With summer break officially underway for our kids, we are officially onto summer activities. In the case of Amelia and Henry, the structured activities are somewhat light this year because we opted not to sign them up for summer camps or anything. The kids both agreed they would rather take it a little easy this summer and enjoy time off together around the house.
That said, Amelia still has piano lessons and soccer, and Henry has weekly sessions with an OT and a music therapist. And recently we discovered we needed to add something new to the mix: a tutor.
Henry was recently diagnosed with dyslexia, something we did suspect for a while. He has been struggling with reading, and it helps us to have gotten that assessment and now better understand the challenges he is dealing with. Thankfully for us, through Erin’s connections she was able to find a dyslexia tutor with actual availability over the summer. We felt like we hit the jackpot because so many of these services are booked up, and this may really help him get ready to hit the ground running in second grade this fall.
The tutor is located in the nearby town of Golden, and I remember explaining everything to Henry before we left to have a consultation with the tutor. He was super excited, which surprised us because honestly his struggles with reading generally made him resistant to any activities around reading. Soon, however, we discovered that his excitement wasn’t about reading or the tutor, but because he thought going to “Golden” meant actually going to a gold mine.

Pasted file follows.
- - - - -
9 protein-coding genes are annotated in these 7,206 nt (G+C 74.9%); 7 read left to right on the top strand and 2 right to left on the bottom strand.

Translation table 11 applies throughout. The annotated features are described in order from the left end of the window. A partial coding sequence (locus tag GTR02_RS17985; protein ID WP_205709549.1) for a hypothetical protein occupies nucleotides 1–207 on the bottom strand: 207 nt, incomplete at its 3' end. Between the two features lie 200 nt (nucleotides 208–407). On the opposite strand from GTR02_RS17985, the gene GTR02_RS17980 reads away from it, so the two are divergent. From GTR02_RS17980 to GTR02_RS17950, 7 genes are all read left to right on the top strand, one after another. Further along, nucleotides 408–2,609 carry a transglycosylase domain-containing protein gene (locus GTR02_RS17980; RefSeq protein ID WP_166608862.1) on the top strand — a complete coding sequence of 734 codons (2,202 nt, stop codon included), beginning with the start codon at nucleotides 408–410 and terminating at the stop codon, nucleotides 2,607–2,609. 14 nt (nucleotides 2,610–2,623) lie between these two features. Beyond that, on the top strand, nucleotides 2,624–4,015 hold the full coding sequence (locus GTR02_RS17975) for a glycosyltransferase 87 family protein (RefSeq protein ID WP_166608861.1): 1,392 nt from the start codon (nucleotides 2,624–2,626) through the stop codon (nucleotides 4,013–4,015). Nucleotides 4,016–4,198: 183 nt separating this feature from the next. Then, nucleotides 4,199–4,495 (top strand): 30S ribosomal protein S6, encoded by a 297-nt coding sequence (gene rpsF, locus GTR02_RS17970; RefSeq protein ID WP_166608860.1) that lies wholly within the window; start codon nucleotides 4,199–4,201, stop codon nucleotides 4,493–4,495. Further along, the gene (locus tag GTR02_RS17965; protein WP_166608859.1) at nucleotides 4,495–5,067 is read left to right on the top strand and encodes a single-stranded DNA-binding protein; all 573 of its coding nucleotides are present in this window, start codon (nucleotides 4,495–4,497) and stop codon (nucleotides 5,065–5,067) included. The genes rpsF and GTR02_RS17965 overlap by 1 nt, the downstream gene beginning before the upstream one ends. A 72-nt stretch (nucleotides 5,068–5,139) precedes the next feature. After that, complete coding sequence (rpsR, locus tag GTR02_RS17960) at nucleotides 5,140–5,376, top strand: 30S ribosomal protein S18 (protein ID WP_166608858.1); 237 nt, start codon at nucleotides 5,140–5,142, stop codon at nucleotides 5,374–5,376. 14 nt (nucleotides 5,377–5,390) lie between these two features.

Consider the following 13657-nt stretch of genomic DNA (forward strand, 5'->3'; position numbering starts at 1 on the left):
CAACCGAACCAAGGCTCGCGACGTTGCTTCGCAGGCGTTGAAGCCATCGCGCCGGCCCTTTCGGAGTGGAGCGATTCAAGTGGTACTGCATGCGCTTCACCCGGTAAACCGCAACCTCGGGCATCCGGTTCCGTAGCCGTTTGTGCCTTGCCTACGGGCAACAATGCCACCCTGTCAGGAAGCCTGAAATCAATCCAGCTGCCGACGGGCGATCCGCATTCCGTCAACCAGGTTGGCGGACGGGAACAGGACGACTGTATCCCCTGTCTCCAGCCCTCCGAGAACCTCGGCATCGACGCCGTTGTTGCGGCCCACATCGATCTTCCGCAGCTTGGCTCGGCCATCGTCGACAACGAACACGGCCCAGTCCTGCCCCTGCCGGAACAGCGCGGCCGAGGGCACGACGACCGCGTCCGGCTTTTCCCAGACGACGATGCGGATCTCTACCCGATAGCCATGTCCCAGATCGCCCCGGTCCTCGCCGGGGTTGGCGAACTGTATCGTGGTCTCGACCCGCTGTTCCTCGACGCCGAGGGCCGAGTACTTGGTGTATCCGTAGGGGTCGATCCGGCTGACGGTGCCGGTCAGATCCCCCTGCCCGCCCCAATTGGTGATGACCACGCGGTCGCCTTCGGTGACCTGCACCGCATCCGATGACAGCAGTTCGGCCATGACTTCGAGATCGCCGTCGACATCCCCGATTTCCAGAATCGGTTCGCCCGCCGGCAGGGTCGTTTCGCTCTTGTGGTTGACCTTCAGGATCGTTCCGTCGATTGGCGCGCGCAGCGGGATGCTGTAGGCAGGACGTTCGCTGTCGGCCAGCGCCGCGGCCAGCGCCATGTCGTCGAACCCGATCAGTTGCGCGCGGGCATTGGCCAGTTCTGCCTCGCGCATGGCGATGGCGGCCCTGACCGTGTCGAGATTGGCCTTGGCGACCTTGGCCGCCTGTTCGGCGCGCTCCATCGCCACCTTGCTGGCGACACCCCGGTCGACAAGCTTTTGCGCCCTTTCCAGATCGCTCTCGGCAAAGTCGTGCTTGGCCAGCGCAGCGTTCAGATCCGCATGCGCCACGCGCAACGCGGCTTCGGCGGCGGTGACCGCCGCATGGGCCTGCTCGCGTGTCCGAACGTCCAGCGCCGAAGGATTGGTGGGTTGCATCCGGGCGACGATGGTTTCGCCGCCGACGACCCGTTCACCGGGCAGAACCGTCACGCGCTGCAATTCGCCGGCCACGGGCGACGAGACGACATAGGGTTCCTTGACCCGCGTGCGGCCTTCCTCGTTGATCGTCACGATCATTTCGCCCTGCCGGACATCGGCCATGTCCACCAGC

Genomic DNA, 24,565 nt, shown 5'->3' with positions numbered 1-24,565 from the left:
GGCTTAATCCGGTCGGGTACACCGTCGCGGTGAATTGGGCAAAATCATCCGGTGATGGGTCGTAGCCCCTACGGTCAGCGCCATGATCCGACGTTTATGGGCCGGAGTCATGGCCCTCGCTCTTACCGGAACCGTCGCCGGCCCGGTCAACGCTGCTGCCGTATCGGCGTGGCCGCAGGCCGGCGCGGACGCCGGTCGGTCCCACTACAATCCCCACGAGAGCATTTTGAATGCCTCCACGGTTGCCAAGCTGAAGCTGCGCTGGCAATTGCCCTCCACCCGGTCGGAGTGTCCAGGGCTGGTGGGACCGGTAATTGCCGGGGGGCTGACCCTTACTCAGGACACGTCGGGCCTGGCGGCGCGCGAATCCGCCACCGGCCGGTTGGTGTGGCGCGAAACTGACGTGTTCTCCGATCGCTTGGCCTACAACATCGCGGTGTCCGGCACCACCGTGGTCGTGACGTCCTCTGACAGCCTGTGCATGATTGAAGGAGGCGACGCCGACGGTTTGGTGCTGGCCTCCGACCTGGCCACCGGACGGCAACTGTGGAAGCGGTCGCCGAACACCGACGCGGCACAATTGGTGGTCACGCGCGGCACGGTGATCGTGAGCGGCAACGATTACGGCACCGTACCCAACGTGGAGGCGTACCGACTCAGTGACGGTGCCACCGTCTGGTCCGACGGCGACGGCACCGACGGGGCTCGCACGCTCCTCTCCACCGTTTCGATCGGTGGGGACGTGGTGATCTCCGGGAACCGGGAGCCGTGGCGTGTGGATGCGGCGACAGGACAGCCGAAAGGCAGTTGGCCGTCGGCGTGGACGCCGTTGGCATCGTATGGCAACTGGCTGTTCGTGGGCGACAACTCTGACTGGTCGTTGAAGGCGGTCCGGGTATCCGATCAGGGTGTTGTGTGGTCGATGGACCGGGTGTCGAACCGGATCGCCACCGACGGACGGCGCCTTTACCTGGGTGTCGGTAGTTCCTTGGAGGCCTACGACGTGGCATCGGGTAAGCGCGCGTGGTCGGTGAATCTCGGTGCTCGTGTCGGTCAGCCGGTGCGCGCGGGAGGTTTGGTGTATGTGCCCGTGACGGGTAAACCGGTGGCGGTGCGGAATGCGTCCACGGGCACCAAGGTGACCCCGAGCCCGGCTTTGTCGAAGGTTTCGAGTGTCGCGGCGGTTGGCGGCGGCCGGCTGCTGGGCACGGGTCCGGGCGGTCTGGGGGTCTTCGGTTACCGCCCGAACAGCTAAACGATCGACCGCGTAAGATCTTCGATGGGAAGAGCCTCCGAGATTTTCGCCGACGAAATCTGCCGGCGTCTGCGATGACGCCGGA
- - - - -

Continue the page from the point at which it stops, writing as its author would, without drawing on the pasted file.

Amelia had recently had a field trip to a gold mine, so the confusion was understandable. We explained to him we were going to a city called Golden, not an actual gold mine. He was disappointed, but grudgingly went along with it.
About ten minutes later, Henry asked, “So is her house made of gold?”
I explained that the tutoring business doesn’t pay THAT well. Not that they don’t deserve it. We again explained that Golden was just the name of the town. This time he seemed to get it, and was asking questions about the city. While on the way there, after about 20 minutes of silence, he asked, “So, does she keep her gold outside the house, then?”
Anyway, we did eventually meet with the tutor and she was fantastic. She did a little assessment of Henry and explained to Erin and I all the things she would be able to help with. Henry really seemed to like her (even without all the gold) and even more really liked her dog, a real cutie named Sophie. We got set up for Henry to do tutoring twice a week starting in June.
We all know that reading is so fundamental for kids’ learning paths, and we are hopeful this will really unlock a whole new world for Henry. We have always seen and his teachers have reinforced that he is so smart, but he understandably struggles when he has this very real obstacle to overcome with reading. As with so many things for so many kiddos, if we can get him the right support, he can really fly.
Henry is on his second week with the tutor and I’m proud to say he is doing GREAT. A few months ago, he got upset anytime we even talked to him about reading…that’s how frustrating and difficult it was for him. Now he gets really excited to see his tutor and her dog, Sophie, and I hear him with her getting really engaged with the activities, sounding out words, and really putting the work in. The other day he did such a great job that he earned a prize, a pack of glow sticks. He was so proud.
I was really proud, too, but not because of the glow sticks. I continue to be impressed by Henry’s work ethic and how well he works with everyone that supports him. I’m really hopeful this will re-ignite Henry’s passion for books, and the sky is the limit for him. I was recently inspired by a quote I saw from none other than Henry Winkler, the Fonz, who is also dyslexic. He does lots of work with kids and initiatives surrounding learning and he always tells kids, “How you learn has nothing to do with how brilliant you are.”
And if we ever find Henry’s tutor’s gold stash, I’ll let you know.